A new study by the Office of Health Economics commissioned by the Vegan Society has shown that switching to a vegan diet could save £6.7 billion per year for the National Health Service (NHS) in England.
The study, titled “The impact of higher uptake of plant-based diets in England: model-based estimates of health care resource use and health-related quality of life” suggests that plant-based diets may improve health outcomes relating to diseases including cardiovascular disease and cancer. According to the authors, if everybody in England ate a plant-based diet, there would be 2.1 million fewer cases of disease and a gain of more than 170,000 quality-adjusted life years across the population. Additionally, there would be funds saved to cover the full yearly budget of up to seven of England’s hospitals or to cover the annual salaries of 64,990 consultants or 184,920 nurses.
Author Dr Chris Sampson said, “There is now compelling evidence that plant-based diets can benefit people’s health. Our analysis takes a significant step towards understanding how dietary choices impact population health and NHS expenditure overall. For every million people making the switch to a vegan diet the anticipated reduction in illness could save the NHS a staggering £121 million.”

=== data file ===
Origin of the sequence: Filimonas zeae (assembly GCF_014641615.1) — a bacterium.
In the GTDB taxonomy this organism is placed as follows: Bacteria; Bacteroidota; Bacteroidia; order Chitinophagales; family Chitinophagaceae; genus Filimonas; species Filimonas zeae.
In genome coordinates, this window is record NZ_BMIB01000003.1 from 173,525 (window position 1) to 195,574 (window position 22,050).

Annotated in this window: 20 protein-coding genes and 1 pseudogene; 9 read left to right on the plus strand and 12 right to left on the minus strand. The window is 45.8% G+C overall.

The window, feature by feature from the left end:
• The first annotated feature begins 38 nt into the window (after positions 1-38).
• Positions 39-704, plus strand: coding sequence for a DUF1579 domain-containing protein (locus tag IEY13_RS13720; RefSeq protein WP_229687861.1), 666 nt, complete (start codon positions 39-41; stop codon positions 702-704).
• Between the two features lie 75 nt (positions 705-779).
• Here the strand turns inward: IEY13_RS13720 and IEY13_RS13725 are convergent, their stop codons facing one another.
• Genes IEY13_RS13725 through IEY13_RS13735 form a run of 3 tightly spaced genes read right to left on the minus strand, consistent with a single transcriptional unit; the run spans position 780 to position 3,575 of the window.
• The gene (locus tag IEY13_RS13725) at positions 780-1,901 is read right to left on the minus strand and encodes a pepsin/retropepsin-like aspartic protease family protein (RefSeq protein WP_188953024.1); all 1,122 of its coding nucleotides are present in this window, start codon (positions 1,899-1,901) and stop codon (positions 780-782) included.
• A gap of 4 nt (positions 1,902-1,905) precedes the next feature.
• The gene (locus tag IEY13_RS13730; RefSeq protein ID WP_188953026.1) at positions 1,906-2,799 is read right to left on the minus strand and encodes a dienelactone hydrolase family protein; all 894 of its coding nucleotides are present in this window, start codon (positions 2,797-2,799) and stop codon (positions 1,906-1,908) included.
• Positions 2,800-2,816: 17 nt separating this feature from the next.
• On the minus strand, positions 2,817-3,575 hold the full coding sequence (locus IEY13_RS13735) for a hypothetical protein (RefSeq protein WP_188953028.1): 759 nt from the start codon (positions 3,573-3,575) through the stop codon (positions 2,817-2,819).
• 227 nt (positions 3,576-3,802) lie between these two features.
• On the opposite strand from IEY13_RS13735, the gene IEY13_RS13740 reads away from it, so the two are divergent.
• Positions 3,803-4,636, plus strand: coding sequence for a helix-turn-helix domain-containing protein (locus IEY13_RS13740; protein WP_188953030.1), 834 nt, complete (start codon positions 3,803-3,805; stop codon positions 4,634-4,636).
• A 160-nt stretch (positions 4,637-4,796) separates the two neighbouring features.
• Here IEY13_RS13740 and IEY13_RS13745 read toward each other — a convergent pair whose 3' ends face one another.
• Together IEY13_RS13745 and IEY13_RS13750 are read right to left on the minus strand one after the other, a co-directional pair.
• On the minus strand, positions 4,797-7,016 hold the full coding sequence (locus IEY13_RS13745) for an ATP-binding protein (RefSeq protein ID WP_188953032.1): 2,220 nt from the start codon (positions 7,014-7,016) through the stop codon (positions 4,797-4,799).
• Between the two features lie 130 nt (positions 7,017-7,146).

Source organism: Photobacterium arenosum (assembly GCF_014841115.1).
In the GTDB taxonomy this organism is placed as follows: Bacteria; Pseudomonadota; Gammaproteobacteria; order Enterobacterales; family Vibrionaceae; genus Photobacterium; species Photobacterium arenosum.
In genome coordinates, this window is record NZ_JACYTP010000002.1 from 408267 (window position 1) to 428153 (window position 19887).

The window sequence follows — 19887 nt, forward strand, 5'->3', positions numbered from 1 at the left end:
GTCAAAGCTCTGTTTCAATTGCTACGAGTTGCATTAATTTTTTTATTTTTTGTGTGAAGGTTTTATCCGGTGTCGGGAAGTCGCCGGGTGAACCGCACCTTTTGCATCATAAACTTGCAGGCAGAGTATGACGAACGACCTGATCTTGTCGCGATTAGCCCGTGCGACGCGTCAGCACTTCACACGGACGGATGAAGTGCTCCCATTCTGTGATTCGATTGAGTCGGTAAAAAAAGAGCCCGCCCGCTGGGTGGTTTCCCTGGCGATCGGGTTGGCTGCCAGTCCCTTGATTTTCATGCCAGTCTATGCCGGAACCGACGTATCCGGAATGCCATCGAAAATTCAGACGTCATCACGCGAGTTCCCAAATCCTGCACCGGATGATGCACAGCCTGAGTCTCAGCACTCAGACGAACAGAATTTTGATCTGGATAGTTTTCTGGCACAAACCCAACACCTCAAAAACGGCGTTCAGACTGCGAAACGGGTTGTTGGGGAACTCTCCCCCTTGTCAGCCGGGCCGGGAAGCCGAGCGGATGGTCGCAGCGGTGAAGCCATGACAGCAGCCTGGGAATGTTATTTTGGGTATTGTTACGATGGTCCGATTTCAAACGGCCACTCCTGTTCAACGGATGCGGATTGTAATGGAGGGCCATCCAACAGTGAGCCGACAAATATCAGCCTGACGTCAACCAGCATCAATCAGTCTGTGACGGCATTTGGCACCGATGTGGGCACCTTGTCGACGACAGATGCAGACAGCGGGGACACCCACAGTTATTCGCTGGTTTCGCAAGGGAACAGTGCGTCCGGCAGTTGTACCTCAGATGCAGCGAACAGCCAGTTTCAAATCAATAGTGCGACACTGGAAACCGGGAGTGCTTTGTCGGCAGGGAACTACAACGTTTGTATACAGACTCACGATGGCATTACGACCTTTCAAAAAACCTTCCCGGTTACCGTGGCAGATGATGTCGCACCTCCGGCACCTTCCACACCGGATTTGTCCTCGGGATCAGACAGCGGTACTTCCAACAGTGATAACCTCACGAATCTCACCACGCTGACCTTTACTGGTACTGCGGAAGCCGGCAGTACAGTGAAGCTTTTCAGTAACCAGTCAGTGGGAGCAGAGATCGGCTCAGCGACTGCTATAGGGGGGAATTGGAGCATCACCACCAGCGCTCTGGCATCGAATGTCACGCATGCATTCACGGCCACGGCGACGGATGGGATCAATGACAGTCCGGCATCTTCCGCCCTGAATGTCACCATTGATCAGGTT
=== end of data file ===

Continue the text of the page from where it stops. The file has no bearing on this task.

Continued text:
Claire Ogley, the Head of Campaigns, Policy and Research for the Vegan Society, said to Vegan Food and Living, “It’s encouraging to see increasing evidence that plant-based diets can be not only beneficial to individual health but could also benefit the NHS on a bigger scale. As the report illustrates, wider uptake of plant-based diets could free up billions of pounds of funding to invest back into England’s hospitals and services. Policymakers should consider supporting and encouraging plant-based diets as part of public health campaigns to realise these benefits to the health service in the UK.”